Back to the future

Schools Commissioner Frank Green CBE, talks free schools, academies, coding and the future of edtech in our schools

Frank Green tookup the post of national Schools Commissioner on 1st February 2014. As Commissioner he is the public face of the academies and free schools programmes. Previously, Frank was Chief Executive of Leigh Academies Trust and also has 15 years experience as a headteacher. Rebecca Paddick caught up with him at this year’s Education Show, and asked him about the changing world of edtech.

✥ Tell us about your work with free schools and academies – how are you settling into your role as Education Commissioner?
It’s an enormous challenge. There is still a lot to do to push through the free schools and academies programme and to effectively restructure English education. Some of the major challenges are about misconceptions. Because the initial academies centred around failing schools, a lot of people are keen to avoid academy status because they still associate it with failure, and it isn’t the case anymore. Free schools and academies are a new, self-managing, self-improving system of education.

✥ What are your thoughts on bringing more technology into schools? Are you on board with it?
My experience and history would say that I am very on board with technology in education. Technology is all about communication and access to information, and the teacher’s job is to make sure that they maximise both of those and put it together in the right way so that you expand the knowledge and the skills base.

We can use technology to show and explain complex ideas in simple ways. There are some wonderful apps around that I think are still under-utilised by schools. Technology is becoming a seamless process, it is becoming invisible, and tech is at its best when it is invisible.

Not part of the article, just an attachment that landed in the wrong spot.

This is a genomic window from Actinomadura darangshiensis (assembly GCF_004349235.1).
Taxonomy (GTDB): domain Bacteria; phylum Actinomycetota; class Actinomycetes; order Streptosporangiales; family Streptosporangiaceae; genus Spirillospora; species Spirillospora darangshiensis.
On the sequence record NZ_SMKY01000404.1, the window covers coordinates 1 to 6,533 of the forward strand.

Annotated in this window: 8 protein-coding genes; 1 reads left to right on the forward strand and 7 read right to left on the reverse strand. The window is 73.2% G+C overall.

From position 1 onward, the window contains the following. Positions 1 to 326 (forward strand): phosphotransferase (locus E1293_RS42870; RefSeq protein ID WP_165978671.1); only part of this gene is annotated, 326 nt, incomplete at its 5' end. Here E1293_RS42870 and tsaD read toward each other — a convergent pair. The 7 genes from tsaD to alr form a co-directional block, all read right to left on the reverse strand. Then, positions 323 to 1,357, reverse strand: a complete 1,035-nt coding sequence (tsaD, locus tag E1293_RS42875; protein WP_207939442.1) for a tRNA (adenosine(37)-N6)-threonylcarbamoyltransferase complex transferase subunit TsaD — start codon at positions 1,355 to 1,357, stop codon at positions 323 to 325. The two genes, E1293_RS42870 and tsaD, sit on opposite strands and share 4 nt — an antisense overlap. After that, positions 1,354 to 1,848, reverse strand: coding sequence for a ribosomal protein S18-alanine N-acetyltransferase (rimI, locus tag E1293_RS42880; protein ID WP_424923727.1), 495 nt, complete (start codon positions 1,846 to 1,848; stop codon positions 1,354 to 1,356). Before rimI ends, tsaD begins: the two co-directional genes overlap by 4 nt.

✥ Is it going to be a challenge for teachers to keep up with developing tech?
I would have said that five years ago, but I think the latest generation of teachers are digital natives. They’ve grown up with access to the web and social media, and they know how to use it. There is no fear about it anymore.

✥ What about budgets, can schools afford the latest edtech?
When people ask me how do they keep within their budget, I say to them: make sure you have got a fabulous wireless network. Then, all you have got to do is build on that. One of the major challenges for schools is getting one device per child, but the emergence of tablets, and the iPad being the driver of the market, has brought this goal a lot closer. BYOD will soon become a common platform, and could save schools a lot of money in the long term.

✥ What do you think of the new computing curriculum?
I call it ‘back to the future,’ because it feels like we have come full circle. As a physics, chemistry and maths teacher in the early-80s, I can remember using the Microelectronics Education Programme. I remember taking apart a ZX81 Spectrum so I could teach children how to programme Hex coding, therefore devising algorithms. The whole programme was tremendous for building up the understanding of computing,and although this curriculum is a lot simpler than that, it’s an excellent starting point, and it’s essential for the children of today to understand ICT, as it is inevitably our future.